As protests move to the capital, Machu Picchu in Peru reopens

View of Machu Picchu, an ancient city built by the Incas

Peruvian authorities have announced that the Inca citadel of Machu Picchu will reopen on Wednesday.

The Unesco World Heritage site, which receives thousands of visitors each day, was shut down more than three weeks ago as a result of anti-government protestors obstructing important access routes.

The ancient structure and the transportation links leading to it would be kept in good condition, according to officials.

In Lima, the nation's capital, and other southern regions, protests are still ongoing.

Peru's economy depends heavily on tourism, and the ongoing political crisis is thought to have cost the country more than $6 million (£5 million).

Last week, there was a brief return of train service to Machu Picchu. After protesters threw boulders in the way, they were put on hold.

Residents and visitors arrive to Machu Picchu, Peru on the first train after the service from Ollantaytambo was renewed on February 8, 2023.
Since February 8th, trains to Machu Picchu have resumed service.

While the situation around the ancient sanctuary high in the Andes has somewhat improved, other areas are still experiencing serious disruption.

The political crisis started on December 7 when Pedro Castillo, the president at the time, attempted to dissolve Congress before a vote on whether to impeach him.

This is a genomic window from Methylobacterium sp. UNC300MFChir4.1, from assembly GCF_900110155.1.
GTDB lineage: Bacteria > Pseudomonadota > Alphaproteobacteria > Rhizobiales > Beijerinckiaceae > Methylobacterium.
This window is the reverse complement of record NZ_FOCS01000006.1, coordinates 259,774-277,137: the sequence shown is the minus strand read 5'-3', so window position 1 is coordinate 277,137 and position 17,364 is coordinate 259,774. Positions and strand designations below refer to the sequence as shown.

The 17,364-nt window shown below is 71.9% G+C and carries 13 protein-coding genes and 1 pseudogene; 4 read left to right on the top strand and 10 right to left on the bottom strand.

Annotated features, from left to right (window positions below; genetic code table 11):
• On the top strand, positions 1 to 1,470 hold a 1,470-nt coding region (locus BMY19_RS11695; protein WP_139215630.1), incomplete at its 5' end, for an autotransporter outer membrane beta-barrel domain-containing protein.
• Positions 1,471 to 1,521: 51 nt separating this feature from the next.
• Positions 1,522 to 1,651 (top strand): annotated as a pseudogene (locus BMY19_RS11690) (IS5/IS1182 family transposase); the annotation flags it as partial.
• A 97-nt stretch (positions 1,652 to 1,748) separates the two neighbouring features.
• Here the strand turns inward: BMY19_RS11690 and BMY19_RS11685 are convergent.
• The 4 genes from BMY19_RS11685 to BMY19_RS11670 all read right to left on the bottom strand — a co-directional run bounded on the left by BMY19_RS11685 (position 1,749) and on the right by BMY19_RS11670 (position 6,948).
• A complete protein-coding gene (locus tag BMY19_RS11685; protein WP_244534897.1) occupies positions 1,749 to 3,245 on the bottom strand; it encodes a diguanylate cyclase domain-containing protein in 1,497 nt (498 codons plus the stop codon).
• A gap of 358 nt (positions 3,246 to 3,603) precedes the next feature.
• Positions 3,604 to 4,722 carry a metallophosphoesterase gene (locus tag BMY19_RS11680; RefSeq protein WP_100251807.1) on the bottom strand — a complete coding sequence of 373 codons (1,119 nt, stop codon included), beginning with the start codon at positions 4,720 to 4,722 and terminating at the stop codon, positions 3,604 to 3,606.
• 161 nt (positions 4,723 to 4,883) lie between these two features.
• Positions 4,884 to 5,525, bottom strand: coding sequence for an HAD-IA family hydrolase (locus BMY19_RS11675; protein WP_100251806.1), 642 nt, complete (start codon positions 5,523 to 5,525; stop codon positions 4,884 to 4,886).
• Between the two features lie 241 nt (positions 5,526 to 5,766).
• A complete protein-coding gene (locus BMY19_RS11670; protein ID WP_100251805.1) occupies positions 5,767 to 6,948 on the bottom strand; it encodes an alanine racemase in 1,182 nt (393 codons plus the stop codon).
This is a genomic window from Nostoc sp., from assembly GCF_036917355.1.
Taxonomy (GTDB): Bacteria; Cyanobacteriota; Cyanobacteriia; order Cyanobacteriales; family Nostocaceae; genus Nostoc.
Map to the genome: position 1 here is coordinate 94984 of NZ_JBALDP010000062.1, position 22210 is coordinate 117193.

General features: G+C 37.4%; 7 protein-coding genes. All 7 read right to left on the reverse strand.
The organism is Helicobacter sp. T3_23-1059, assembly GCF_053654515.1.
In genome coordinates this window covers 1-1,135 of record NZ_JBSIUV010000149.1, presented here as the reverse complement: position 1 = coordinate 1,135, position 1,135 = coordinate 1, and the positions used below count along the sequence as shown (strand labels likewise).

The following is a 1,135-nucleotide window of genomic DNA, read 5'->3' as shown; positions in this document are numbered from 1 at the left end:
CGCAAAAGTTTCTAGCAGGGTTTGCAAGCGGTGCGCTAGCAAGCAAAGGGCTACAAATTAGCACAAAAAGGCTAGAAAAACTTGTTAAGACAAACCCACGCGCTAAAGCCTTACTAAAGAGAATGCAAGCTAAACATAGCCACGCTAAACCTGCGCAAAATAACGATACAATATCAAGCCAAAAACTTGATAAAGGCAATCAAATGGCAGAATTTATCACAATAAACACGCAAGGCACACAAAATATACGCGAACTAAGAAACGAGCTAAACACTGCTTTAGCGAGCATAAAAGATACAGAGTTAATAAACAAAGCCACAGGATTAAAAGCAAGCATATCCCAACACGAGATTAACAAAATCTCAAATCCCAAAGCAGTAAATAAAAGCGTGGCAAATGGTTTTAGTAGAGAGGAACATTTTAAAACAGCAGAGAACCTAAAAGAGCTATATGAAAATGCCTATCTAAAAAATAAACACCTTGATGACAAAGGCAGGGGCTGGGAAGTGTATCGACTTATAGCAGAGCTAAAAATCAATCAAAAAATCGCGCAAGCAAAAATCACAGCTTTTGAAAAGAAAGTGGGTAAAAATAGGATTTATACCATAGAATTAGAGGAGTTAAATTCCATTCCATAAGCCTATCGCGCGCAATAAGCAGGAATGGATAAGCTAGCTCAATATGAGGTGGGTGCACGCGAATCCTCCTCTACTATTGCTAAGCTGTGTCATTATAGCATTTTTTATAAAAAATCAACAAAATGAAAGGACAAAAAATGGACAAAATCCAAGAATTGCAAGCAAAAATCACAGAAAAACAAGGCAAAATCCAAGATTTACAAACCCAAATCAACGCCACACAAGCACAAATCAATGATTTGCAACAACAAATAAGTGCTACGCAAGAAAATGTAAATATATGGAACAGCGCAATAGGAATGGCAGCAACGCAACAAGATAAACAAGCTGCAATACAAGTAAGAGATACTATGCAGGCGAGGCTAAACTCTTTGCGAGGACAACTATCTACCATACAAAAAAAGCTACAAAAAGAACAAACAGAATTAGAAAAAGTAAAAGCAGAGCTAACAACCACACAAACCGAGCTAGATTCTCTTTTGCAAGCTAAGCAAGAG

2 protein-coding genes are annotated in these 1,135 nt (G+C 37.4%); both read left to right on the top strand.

Dina Boluarte, Mr. Castillo's vice president, was sworn in as the nation's new leader after Congress disobeyed the president and moved forward with his impeachment.

Initially, Ms. Boluarte declared she would complete the remainder of Mr. Castillo's presidential term, or until July 2026. However, she pleaded with lawmakers to move up the election as violent protests spread across the nation.

The protests, which have now turned deadly, were postponed by Congress to April 2024, but this concession was ineffective.

According to the office of Peru's Ombudsman, there have been 60 fatalities in clashes between security personnel and protesters since the crisis began.

The deeply divided legislative body has so far rejected President Boluarte's attempts to persuade it to accede to protesters' demands for even earlier elections.

As a result, more people are calling for Ms. Boluarte's immediate resignation and new elections for the president and Congress this year. Some people also favor constitutional reform.

The local government has forbade gatherings in several of the city's major squares as some of the protests have moved to the political epicenter of Lima.

On Tuesday, President Boluarte extended the country's emergency declaration by an additional 30 days to include the nation's capital, the Callao province, and its main thoroughfares.

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